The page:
BY BENJAMIN FANG
A massive proposed rezoning for the Anable Basin in Long Island City has drawn strong support from business leaders in Queens.
Thomas Grech, executive director of the Queens Chamber of Commerce, put out a statement expressing his “enthusiastic support” for the proposal. He specifically cited the creation of jobs, economic output and manufacturing space for creative production and light industrial uses.
“Maintaining and fostering the growth of that innovative environment is a top priority of the rezoning proposal at the Anable Basin,” Grech said. “This project is one that will leave a legacy of success to the state, the city of New York and Queens County.”
When fully built out over 15 years, the rezoning is expect to create an estimated 2,200 to 2,600 permanent jobs and more than 10,000 construction-related jobs. The developer behind the proposal, Long Island City-based company Plaxall, estimates that it would generate $450 million in annual economic output.
The project will bring 4,995 units of housing to the waterfront, 25 percent of which will be affordable under the city’s Mandatory Inclusionary Housing (MIH) program. That means 1,250 units will be affordable for a family of three making $51,540 a year.
Grech also touted the plan’s proposed 335,000 square feet of space for light manufacturing, preserving the neighborhood’s legacy of manufacturing and industrial uses. He said it would be a “precedent-setting commitment.”
Other amenities include 40,000 square feet of space for arts and cultural institutions, and a new 700-seat public school for a growing residential neighborhood. The project would create a multi-level waterfront esplanade on the Anable Basin.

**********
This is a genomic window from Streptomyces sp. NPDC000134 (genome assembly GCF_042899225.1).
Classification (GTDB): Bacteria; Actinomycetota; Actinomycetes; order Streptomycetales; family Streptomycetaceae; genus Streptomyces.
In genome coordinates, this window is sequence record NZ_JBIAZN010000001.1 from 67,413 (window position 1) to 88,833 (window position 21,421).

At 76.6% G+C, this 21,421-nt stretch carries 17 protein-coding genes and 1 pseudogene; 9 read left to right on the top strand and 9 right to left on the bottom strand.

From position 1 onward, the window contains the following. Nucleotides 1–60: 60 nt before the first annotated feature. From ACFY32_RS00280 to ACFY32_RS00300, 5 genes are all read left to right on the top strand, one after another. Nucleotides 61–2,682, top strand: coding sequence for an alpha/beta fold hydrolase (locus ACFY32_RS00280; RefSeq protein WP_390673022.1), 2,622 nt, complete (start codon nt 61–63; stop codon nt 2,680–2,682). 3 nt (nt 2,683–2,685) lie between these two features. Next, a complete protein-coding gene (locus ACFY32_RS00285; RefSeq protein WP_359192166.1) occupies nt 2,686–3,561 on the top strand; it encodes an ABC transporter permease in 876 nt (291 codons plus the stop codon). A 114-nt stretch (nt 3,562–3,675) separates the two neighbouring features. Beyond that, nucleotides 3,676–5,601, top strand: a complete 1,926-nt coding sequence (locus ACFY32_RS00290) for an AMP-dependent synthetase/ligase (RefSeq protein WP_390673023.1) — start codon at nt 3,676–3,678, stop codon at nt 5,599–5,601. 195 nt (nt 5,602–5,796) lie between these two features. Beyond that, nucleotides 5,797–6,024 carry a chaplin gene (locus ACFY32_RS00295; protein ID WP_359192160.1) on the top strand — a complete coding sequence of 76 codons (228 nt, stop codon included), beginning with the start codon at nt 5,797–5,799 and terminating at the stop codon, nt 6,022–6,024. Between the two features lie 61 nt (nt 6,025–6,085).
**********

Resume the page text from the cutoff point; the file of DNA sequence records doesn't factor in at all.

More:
“It has the potential to be a special place in Long Island City,” said Matthew Quigley, a managing director at Plaxall, “and a unique attraction on the Brooklyn-Queens waterfront.”
Plaxall owns 12.6 acres of the 14.7-acre site.
Elizabeth Lusskin, president of the Long Island City Partnership, testified at a public hearing in December in support of the project. In a statement, she said the project will build on Long Island City’s unique mix as a place to live, work, design, study and play.
“We applaud the thoughtful, holistic approach into its preparation, so that this extremely piece of NYC’s waterfront can be developed in a way that advances the community and the city it serves,” she said.
Seth Bornstein, executive director of the Queens Economic Development Corporation, also expressed his support for Plaxall and the project.
“The family’s vision for Anable Basin is clearly based on thoughtful research and design that will enhance the community with new housing – a good portion of it affordable – waterfront access and space for small businesses to expand,” he said. “These components are essential in furthering the balanced growth of the borough.”
However, some neighbors expressed skepticism about the project at the public hearing at CUNY Law School. Lisa Deller, chair of Community Board 2’s Land Use Committee, said while Plaxall has been contributed to Long Island City for decades, it’s important to be fair in the land use process.
“While the family has been good neighbors, it’s critical that good neighbors don’t get a free pass when it comes to zoning,” Deller said.